Every once in a while, it’s wise to step back and assume a bird’s eye view of one’s own life. Over the past few months, I’ve struggled with a lot of big questions: What the hell am I going to do next? What the hell have I been doing? What the hell happened to my savings account? Etc.
It’s easy to get mired in the devilish details of everyday life, and to compare your success to others’. I’m the queen of “the grass is always greener,” even though I know how that sounds coming from someone who has graduated from Harvard and traveled the world for the past two and a half years. Actually, after rereading that last sentence, I want to punch my own face.
I’ve reached a point where my long-term travel and life as an expatriate might be coming to an end out of necessity. I’m not certain about this yet, and I don’t want to rule out the possibility that I might move to another hemisphere next week. But it’s very likely that I will settle down in the United States for some time and return to the corporate world. Naturally, that idea makes me a little sad.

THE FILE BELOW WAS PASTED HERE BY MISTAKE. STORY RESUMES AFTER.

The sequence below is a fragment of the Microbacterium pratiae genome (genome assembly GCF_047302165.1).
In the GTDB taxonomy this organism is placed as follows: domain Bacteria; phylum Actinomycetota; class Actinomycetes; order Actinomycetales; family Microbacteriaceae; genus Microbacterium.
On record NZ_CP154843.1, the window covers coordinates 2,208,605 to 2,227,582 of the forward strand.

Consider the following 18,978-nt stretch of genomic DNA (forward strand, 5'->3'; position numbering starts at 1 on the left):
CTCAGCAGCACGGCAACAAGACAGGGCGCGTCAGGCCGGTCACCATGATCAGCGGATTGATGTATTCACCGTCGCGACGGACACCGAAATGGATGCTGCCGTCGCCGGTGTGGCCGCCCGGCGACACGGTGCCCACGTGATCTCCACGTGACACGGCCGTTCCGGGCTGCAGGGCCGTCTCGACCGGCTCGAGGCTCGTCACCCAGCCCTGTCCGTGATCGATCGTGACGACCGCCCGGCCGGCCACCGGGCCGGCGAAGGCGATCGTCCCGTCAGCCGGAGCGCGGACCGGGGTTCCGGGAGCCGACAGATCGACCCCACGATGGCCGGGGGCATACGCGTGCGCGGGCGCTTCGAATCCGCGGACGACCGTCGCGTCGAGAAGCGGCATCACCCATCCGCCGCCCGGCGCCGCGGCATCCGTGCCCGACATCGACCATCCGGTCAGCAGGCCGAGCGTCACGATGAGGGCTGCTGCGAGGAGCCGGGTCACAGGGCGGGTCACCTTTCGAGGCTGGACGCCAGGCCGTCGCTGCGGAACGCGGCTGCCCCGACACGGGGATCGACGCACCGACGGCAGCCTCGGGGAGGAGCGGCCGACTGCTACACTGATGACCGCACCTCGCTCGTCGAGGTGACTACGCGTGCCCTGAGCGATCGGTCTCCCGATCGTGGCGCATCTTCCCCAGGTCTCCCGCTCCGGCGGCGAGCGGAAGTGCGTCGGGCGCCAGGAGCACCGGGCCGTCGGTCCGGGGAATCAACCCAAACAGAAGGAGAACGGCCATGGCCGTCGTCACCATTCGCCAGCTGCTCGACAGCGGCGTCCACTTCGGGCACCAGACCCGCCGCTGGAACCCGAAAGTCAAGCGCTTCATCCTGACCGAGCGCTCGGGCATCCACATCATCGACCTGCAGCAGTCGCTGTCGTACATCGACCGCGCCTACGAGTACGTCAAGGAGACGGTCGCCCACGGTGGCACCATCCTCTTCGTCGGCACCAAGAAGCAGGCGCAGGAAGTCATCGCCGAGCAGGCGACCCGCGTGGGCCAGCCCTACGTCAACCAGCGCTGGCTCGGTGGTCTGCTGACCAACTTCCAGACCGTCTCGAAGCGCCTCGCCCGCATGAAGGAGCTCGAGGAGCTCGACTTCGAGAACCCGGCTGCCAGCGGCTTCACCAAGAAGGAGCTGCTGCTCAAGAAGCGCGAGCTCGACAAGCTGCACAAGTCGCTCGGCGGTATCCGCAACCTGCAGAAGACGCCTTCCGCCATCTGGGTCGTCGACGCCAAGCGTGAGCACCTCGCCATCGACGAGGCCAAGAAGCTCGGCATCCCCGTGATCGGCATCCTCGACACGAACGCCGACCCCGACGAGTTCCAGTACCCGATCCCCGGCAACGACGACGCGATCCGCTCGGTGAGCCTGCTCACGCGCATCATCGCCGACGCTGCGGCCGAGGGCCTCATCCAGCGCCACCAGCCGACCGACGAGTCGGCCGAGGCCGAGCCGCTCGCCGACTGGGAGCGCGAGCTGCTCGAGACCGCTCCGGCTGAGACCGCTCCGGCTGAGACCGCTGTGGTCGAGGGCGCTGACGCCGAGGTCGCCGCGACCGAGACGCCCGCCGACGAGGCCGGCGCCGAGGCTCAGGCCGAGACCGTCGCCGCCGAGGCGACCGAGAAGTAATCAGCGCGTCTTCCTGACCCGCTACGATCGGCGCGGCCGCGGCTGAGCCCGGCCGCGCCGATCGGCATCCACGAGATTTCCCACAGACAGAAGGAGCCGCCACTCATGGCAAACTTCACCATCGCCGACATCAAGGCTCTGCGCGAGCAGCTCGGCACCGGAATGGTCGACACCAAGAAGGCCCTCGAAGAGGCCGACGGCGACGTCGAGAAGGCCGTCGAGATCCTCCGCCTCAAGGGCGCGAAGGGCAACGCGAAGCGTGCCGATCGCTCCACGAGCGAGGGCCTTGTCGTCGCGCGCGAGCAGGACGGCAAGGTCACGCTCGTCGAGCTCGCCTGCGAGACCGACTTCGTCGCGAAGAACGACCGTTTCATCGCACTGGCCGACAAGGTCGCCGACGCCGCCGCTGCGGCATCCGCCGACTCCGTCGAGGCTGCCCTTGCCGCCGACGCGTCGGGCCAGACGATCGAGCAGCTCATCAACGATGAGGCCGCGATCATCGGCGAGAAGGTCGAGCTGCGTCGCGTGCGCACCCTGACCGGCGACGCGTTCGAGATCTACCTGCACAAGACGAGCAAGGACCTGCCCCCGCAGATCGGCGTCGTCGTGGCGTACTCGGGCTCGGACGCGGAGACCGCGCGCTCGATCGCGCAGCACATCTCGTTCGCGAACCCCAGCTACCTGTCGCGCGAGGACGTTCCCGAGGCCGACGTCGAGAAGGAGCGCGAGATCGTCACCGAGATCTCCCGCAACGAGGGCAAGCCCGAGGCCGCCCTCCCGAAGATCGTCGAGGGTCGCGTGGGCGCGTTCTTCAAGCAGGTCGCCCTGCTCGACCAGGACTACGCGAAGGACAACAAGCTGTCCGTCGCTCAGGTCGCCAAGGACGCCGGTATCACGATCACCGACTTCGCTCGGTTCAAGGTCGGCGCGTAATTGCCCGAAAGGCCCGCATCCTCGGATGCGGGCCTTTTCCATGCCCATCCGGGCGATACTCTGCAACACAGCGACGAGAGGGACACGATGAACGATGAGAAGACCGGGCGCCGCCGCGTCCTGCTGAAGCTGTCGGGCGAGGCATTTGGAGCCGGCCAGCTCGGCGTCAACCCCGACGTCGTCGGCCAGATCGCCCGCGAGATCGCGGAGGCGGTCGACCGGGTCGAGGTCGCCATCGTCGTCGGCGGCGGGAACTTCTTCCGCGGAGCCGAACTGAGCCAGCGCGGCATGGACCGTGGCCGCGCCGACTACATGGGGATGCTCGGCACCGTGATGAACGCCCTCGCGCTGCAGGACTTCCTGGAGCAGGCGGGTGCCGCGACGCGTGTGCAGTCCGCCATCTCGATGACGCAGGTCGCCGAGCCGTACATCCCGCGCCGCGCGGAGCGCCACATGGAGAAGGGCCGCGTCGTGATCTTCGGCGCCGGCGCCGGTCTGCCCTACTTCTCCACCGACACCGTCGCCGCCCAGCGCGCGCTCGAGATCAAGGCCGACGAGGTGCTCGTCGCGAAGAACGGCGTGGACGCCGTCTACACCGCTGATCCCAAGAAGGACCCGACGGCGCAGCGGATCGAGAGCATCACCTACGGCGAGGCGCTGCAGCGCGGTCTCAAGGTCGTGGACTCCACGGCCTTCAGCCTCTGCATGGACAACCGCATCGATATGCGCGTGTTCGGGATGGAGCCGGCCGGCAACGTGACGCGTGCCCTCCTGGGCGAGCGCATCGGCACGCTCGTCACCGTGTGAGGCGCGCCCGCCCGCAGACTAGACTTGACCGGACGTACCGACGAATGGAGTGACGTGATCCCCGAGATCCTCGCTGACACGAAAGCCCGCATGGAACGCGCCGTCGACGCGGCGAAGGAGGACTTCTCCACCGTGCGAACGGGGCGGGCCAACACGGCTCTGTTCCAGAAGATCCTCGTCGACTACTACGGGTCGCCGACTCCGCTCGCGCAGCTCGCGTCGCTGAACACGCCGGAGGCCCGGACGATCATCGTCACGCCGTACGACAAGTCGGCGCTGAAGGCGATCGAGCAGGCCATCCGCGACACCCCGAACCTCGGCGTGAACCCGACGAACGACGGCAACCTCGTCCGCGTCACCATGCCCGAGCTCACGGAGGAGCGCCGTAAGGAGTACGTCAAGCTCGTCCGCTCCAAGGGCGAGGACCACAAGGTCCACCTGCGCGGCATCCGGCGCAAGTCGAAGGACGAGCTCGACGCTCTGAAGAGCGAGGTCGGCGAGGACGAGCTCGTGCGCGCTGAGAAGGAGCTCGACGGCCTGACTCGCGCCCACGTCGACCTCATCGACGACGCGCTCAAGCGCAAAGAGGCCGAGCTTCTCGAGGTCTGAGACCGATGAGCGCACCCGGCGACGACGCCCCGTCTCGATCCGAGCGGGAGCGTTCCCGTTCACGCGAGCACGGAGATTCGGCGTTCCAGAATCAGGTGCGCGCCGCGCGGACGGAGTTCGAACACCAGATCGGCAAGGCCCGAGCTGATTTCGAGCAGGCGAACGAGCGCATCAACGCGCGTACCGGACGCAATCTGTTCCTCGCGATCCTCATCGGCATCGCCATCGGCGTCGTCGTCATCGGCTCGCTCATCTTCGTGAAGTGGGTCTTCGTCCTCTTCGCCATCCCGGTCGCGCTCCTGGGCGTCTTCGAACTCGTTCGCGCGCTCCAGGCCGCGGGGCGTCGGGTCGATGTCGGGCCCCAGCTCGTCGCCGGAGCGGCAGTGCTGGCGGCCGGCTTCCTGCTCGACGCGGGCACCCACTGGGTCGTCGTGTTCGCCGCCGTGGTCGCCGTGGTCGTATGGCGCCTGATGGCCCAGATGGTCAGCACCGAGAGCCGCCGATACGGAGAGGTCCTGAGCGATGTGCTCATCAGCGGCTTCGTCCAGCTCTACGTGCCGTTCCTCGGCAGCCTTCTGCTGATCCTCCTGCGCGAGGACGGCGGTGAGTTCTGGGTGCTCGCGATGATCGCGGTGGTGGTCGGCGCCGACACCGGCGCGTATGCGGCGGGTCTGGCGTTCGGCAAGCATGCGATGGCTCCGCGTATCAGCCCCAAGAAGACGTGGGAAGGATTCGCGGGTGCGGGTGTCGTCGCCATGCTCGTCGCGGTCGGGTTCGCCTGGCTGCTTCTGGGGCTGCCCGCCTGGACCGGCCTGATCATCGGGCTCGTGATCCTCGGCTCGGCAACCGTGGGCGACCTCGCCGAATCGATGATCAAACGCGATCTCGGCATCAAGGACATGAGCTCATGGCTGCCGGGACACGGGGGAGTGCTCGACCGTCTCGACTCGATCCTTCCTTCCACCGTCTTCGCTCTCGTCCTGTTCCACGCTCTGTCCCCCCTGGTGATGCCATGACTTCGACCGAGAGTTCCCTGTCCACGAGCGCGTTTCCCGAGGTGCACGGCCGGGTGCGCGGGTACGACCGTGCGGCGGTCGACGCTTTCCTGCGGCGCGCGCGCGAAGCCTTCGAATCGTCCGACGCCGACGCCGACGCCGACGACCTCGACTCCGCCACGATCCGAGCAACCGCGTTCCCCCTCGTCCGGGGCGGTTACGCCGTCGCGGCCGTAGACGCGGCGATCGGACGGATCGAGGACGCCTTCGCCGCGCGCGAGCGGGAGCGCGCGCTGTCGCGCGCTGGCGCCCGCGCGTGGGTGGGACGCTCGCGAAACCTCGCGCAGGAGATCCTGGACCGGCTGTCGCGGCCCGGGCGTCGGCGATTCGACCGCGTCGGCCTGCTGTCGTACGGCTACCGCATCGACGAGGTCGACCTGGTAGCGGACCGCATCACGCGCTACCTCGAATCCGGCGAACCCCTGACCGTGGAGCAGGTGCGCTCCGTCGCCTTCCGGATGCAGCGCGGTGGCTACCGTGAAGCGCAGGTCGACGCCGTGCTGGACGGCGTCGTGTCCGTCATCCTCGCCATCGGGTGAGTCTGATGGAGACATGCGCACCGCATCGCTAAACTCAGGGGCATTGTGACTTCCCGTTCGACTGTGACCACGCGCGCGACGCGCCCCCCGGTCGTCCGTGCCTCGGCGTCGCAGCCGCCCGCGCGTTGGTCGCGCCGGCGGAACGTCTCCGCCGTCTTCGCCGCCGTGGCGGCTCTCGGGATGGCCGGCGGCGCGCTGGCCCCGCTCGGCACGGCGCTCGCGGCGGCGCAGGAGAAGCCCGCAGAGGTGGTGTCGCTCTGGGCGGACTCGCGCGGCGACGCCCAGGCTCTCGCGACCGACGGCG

But looking back at the past two and a half years makes me realize how very lucky I am to have had all of these experiences. On an average day, putzing around and filling out job applications, memories of La Paz and St. Petersburg feel very distant. I often have to remind myself: “Yes, this all really happened.”
Compiling these photos has been a bittersweet experience. I feel much more than two years older than I was in my photos from Peru. I miss the euphoria I felt in Cartagena. I’m less naive, I’m more aware, and I’m more comfortable deciding what I believe, what I won’t tolerate, and who I want to spend my time with. That may just be a consequence of aging, but I’m sure that living abroad has accelerated the process.
Here are some of my favorite photos from many of the places I traveled to over the past two and a half years, in chronological order. Thank you for following me on this journey, celebrating my happiest times, and picking me up when I’ve been low. This blog has been a source of encouragement and community for nearly three years of my life, and I hope you’ll continue to visit.